“If I wasn’t on the streets to­day, I know that on judg­ment day God will ask me what I was do­ing. He will ask me why I did not stand up to op­pres­sion and in­jus­tice.”

Ms Haidar said Hezbol­lah is part of a po­lit­i­cal class she wants to see gone, yet she still con­sid­ers its role as a re­sis­tance move­ment against Is­rael sa­cred.

Al­though the group is con­sid­ered a ter­ror­ist or­gan­i­sa­tion by the US and Arab League, many Le­banese peo­ple see it as hav­ing lib­er­ated the coun­try from Is­rael in 2000.

Sami, a Hezbol­lah sup­porter and in­te­rior de­signer from Tyre, whose name has been changed for se­cu­rity rea­sons, said he recog­nises the party’s cor­rup­tion, but be­lieves that

the might of its mil­i­tary wing eclipses the ca­pa­bil­i­ties of the Le­banese army and so is nec­es­sary to pro­tect the na­tion.

“As a south­erner, I can­not ask for Hezbol­lah to lay down their weapons,” he said.

“They are the ones who lib­er­ated and de­fended the south. I do not join other pro­test­ers in this de­mand be­cause if Hezbol­lah is no longer armed, war will surely erupt.

“ISIS will come at us from the north and Is­rael will in­vade us from the south. It will be World

War Three, with Rus­sia and Iran bat­tling the US on Le­banese soil.”

His words echo the dooms­day sce­nar­ios that have fea­tured in Nas­ral­lah’s speeches since the protests first broke out. The Hezbol­lah leader has ac­cused for­eign pow­ers of fund­ing pro­test­ers to wreak havoc in the coun­try.

Sim­i­lar con­spir­acy the­o­ries have spread widely on­line, bring­ing fear to com­mu­ni­ties still haunted by mem­o­ries of the na­tion’s 1975 to 1990 civil war, when Le­banese mili­tias acted as prox­ies for re­gional pow­ers.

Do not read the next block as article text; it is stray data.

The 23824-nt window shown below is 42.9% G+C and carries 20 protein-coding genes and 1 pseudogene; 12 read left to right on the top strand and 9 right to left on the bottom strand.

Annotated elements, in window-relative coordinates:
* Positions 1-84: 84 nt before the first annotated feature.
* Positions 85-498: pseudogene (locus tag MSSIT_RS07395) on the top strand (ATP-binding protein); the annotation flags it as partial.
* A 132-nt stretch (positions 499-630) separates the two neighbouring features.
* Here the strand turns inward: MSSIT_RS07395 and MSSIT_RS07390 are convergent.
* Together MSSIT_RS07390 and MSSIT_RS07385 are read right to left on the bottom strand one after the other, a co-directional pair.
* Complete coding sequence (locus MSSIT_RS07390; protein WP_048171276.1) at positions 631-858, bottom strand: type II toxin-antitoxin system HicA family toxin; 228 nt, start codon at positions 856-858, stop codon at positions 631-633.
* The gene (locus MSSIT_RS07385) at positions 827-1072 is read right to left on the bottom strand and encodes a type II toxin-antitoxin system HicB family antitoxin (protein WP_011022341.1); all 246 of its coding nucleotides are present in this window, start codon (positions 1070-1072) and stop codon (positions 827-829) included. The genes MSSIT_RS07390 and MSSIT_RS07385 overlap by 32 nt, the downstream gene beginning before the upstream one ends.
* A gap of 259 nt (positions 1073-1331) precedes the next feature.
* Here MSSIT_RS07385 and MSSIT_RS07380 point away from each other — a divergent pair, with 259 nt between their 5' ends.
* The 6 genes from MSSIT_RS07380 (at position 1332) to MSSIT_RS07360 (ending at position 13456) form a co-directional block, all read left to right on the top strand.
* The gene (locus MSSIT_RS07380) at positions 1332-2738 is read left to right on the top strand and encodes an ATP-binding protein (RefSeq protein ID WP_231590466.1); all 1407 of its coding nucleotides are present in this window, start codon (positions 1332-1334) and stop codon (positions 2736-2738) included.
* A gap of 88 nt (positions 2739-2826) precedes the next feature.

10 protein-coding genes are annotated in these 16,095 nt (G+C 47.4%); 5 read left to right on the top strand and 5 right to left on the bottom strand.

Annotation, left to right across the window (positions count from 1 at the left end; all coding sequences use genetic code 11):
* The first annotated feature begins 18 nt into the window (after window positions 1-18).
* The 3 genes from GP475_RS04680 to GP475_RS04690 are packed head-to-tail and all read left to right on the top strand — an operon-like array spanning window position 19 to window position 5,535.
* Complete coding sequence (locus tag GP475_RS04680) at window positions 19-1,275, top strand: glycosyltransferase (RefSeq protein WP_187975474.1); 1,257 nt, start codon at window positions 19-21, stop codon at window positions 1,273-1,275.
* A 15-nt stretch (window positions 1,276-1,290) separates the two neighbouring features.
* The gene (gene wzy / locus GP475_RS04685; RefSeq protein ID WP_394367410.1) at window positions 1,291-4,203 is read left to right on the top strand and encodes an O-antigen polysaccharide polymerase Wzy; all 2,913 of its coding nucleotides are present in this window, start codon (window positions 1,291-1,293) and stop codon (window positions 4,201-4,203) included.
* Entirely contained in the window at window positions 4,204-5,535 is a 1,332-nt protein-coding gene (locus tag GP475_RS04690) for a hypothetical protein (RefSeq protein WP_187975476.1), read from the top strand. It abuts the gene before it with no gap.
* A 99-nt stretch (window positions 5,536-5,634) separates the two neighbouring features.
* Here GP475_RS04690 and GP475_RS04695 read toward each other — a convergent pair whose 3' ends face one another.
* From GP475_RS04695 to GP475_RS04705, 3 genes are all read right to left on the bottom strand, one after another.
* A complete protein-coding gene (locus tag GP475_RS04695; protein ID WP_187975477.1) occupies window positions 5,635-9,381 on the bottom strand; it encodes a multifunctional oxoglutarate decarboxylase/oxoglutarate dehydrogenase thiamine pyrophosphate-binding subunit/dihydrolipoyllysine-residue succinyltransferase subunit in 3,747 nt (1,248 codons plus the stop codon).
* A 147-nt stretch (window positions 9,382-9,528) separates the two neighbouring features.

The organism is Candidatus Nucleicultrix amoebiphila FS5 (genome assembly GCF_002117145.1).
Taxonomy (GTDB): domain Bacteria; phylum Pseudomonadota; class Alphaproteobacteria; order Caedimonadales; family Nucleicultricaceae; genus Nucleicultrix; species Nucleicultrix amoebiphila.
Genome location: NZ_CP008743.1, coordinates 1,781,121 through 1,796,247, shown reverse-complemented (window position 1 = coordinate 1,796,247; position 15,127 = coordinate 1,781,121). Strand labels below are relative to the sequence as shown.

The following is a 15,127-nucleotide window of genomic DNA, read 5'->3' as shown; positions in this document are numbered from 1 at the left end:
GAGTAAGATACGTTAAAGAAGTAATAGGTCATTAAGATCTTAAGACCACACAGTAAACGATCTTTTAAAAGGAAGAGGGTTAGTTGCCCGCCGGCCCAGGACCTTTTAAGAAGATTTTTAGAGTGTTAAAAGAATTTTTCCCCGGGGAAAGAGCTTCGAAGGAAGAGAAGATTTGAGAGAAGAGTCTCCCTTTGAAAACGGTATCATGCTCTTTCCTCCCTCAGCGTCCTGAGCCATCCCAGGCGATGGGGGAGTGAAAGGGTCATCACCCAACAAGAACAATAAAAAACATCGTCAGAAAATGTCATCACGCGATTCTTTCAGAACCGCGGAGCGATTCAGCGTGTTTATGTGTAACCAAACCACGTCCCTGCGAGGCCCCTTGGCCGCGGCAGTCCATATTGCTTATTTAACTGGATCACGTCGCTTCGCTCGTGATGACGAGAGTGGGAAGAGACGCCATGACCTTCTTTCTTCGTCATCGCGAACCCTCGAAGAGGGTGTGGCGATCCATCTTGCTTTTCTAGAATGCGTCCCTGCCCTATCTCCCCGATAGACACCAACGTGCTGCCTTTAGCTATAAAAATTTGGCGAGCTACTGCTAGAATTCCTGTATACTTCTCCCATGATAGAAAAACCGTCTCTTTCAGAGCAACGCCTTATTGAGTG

While such rhetoric is of­ten dis­sem­i­nated on pro-Hezbol­lah me­dia, it is now be­ing chal­lenged from within as at least five jour­nal­ists from Al Akhbar news­pa­per have re­signed since the start of the protests, in­clud­ing co-founder Mo­hamed Zbeeb.

In a Face­book post pub­lished on Novem­ber 1, for­mer Al

Akhbar jour­nal­ist Joy Slim an­nounced her de­ci­sion to quit the pa­per, at­tribut­ing it to “dis­ap­point­ment in the news cov­er­age of the rev­o­lu­tion”. She said the news­pa­per had joined the ranks of the “counter-rev­o­lu­tion” and has spread lies and con­spir­a­cies about the protest move­ment.

Hezbol­lah has not been re­spon­si­ble for any deaths dur­ing the un­rest. How­ever, its fol­low­ers have at­tacked peo­ple on the streets – on Oc­to­ber 29, a mob ran­sacked en­camp­ments and beat up demon­stra­tors in down­town Beirut while the over­whelmed Le­banese se­cu­rity forces stood by.

The army’s role has been piv­otal to keep­ing Hezbol­lah from more vi­o­lence. But as pro­test­ers con­tinue to take to the streets, and Hezbol­lah’s dom­i­nance con­tin­ues to be chal­lenged from within, there are fears that more clashes will erupt.


Le­banon’s protests have crossed all sec­tions of the coun­try’s di­verse so­ci­ety